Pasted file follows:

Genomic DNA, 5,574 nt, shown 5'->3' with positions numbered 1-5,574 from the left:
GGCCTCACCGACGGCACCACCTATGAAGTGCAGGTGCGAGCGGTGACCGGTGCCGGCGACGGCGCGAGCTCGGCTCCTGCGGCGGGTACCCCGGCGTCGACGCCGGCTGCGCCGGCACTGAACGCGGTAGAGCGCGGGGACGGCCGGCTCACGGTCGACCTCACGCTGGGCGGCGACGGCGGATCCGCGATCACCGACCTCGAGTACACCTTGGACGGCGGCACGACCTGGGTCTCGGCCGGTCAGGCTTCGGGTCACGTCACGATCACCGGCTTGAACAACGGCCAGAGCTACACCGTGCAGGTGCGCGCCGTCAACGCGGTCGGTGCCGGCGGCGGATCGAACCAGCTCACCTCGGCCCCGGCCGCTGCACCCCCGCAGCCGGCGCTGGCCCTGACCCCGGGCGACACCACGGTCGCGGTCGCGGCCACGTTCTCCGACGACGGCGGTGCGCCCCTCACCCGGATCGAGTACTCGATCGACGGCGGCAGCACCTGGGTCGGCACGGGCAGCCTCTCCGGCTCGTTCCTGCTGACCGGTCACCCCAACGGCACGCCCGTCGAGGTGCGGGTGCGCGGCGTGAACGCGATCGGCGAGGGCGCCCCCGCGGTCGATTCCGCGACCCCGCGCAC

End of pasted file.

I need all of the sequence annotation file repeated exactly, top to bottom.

Genomic DNA, 5,574 nt, shown 5'->3' with positions numbered 1-5,574 from the left:
GGCCTCACCGACGGCACCACCTATGAAGTGCAGGTGCGAGCGGTGACCGGTGCCGGCGACGGCGCGAGCTCGGCTCCTGCGGCGGGTACCCCGGCGTCGACGCCGGCTGCGCCGGCACTGAACGCGGTAGAGCGCGGGGACGGCCGGCTCACGGTCGACCTCACGCTGGGCGGCGACGGCGGATCCGCGATCACCGACCTCGAGTACACCTTGGACGGCGGCACGACCTGGGTCTCGGCCGGTCAGGCTTCGGGTCACGTCACGATCACCGGCTTGAACAACGGCCAGAGCTACACCGTGCAGGTGCGCGCCGTCAACGCGGTCGGTGCCGGCGGCGGATCGAACCAGCTCACCTCGGCCCCGGCCGCTGCACCCCCGCAGCCGGCGCTGGCCCTGACCCCGGGCGACACCACGGTCGCGGTCGCGGCCACGTTCTCCGACGACGGCGGTGCGCCCCTCACCCGGATCGAGTACTCGATCGACGGCGGCAGCACCTGGGTCGGCACGGGCAGCCTCTCCGGCTCGTTCCTGCTGACCGGTCACCCCAACGGCACGCCCGTCGAGGTGCGGGTGCGCGGCGTGAACGCGATCGGCGAGGGCGCCCCCGCGGTCGATTCCGCGACCCCGCGCAC